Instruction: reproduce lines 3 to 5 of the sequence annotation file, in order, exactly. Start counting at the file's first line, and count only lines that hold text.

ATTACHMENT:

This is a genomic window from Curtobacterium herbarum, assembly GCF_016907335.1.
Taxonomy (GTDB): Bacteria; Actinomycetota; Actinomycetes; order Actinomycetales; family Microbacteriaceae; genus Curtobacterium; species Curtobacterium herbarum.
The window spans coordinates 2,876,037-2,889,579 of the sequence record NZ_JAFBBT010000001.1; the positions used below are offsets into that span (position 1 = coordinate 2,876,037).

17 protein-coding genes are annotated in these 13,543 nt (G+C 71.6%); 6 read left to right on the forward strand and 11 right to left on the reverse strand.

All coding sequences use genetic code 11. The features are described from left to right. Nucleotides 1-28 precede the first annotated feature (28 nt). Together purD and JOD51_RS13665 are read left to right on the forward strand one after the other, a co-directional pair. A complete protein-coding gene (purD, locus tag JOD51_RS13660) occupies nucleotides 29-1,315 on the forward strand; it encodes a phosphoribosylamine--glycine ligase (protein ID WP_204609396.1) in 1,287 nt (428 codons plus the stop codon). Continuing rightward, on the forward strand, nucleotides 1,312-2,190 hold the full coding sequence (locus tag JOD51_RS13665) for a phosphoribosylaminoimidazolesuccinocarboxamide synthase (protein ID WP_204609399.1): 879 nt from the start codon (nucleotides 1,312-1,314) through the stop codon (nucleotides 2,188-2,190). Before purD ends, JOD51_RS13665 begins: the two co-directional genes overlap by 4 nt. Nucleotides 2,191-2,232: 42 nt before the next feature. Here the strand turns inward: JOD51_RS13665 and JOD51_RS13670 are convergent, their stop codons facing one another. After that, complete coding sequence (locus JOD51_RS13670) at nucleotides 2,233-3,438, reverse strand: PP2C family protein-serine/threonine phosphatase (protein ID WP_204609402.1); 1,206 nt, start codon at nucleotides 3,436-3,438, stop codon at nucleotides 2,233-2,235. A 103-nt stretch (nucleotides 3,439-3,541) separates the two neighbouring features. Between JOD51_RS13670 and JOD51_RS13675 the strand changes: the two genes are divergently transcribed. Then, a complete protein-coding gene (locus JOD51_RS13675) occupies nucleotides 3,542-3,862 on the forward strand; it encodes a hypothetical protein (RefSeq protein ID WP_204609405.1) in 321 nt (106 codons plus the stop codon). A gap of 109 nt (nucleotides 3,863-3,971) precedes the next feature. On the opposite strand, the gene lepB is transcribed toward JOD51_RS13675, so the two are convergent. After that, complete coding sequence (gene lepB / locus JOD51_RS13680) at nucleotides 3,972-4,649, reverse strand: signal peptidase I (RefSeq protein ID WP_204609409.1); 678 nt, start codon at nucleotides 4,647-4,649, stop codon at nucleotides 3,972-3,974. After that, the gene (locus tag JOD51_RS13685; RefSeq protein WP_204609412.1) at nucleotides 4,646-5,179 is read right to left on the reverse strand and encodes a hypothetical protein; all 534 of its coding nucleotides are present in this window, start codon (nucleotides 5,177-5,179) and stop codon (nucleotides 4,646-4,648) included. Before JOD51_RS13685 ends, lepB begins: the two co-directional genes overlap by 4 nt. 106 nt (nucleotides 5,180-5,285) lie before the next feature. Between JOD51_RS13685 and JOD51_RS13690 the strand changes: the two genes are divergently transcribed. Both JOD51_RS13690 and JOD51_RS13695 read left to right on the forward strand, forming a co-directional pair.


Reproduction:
The window spans coordinates 2,876,037-2,889,579 of the sequence record NZ_JAFBBT010000001.1; the positions used below are offsets into that span (position 1 = coordinate 2,876,037).

17 protein-coding genes are annotated in these 13,543 nt (G+C 71.6%); 6 read left to right on the forward strand and 11 right to left on the reverse strand.

All coding sequences use genetic code 11. The features are described from left to right. Nucleotides 1-28 precede the first annotated feature (28 nt). Together purD and JOD51_RS13665 are read left to right on the forward strand one after the other, a co-directional pair. A complete protein-coding gene (purD, locus tag JOD51_RS13660) occupies nucleotides 29-1,315 on the forward strand; it encodes a phosphoribosylamine--glycine ligase (protein ID WP_204609396.1) in 1,287 nt (428 codons plus the stop codon). Continuing rightward, on the forward strand, nucleotides 1,312-2,190 hold the full coding sequence (locus tag JOD51_RS13665) for a phosphoribosylaminoimidazolesuccinocarboxamide synthase (protein ID WP_204609399.1): 879 nt from the start codon (nucleotides 1,312-1,314) through the stop codon (nucleotides 2,188-2,190). Before purD ends, JOD51_RS13665 begins: the two co-directional genes overlap by 4 nt. Nucleotides 2,191-2,232: 42 nt before the next feature. Here the strand turns inward: JOD51_RS13665 and JOD51_RS13670 are convergent, their stop codons facing one another. After that, complete coding sequence (locus JOD51_RS13670) at nucleotides 2,233-3,438, reverse strand: PP2C family protein-serine/threonine phosphatase (protein ID WP_204609402.1); 1,206 nt, start codon at nucleotides 3,436-3,438, stop codon at nucleotides 2,233-2,235. A 103-nt stretch (nucleotides 3,439-3,541) separates the two neighbouring features. Between JOD51_RS13670 and JOD51_RS13675 the strand changes: the two genes are divergently transcribed. Then, a complete protein-coding gene (locus JOD51_RS13675) occupies nucleotides 3,542-3,862 on the forward strand; it encodes a hypothetical protein (RefSeq protein ID WP_204609405.1) in 321 nt (106 codons plus the stop codon). A gap of 109 nt (nucleotides 3,863-3,971) precedes the next feature. On the opposite strand, the gene lepB is transcribed toward JOD51_RS13675, so the two are convergent. After that, complete coding sequence (gene lepB / locus JOD51_RS13680) at nucleotides 3,972-4,649, reverse strand: signal peptidase I (RefSeq protein ID WP_204609409.1); 678 nt, start codon at nucleotides 4,647-4,649, stop codon at nucleotides 3,972-3,974. After that, the gene (locus tag JOD51_RS13685; RefSeq protein WP_204609412.1) at nucleotides 4,646-5,179 is read right to left on the reverse strand and encodes a hypothetical protein; all 534 of its coding nucleotides are present in this window, start codon (nucleotides 5,177-5,179) and stop codon (nucleotides 4,646-4,648) included. Before JOD51_RS13685 ends, lepB begins: the two co-directional genes overlap by 4 nt. 106 nt (nucleotides 5,180-5,285) lie before the next feature. Between JOD51_RS13685 and JOD51_RS13690 the strand changes: the two genes are divergently transcribed. Both JOD51_RS13690 and JOD51_RS13695 read left to right on the forward strand, forming a co-directional pair.